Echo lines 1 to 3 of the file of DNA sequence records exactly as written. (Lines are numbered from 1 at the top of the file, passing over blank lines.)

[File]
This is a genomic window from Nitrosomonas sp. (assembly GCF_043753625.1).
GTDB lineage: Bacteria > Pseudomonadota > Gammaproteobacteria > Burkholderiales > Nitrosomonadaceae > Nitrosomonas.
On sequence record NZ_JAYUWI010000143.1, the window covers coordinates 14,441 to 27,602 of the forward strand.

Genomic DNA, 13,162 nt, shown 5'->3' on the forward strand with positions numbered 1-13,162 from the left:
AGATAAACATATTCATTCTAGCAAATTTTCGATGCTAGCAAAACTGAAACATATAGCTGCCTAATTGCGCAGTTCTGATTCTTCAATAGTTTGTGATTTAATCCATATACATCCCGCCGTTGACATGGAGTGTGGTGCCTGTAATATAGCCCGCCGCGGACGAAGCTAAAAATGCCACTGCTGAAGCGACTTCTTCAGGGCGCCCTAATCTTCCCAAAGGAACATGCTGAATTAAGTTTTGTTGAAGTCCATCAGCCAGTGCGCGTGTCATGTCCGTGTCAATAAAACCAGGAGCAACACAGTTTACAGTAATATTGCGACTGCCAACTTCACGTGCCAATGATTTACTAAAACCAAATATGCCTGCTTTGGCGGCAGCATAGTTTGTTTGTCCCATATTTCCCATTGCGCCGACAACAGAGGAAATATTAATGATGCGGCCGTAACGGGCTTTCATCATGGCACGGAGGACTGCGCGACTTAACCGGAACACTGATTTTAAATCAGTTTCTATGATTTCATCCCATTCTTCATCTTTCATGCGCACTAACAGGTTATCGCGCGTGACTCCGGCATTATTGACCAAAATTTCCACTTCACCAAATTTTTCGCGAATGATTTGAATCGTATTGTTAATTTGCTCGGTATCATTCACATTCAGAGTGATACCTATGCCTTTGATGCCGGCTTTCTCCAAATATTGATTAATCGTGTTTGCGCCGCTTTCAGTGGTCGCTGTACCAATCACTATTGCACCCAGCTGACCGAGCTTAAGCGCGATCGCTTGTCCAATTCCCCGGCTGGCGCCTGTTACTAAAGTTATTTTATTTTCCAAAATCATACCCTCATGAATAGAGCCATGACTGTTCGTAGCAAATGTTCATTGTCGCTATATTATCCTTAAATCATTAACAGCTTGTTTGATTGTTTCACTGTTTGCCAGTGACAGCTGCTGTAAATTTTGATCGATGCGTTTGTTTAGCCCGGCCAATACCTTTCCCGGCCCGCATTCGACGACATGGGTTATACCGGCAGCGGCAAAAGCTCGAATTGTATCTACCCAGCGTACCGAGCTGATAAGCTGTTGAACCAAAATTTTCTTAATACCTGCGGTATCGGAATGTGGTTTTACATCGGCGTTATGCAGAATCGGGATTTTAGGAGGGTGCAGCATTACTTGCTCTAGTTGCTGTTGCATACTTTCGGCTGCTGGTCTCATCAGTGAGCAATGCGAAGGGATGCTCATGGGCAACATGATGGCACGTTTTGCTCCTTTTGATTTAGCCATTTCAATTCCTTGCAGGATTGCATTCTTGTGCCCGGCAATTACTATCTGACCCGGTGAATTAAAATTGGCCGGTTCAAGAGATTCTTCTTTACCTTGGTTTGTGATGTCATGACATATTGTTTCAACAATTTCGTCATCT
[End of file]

This is a genomic window from Nitrosomonas sp. (assembly GCF_043753625.1).
GTDB lineage: Bacteria > Pseudomonadota > Gammaproteobacteria > Burkholderiales > Nitrosomonadaceae > Nitrosomonas.
On sequence record NZ_JAYUWI010000143.1, the window covers coordinates 14,441 to 27,602 of the forward strand.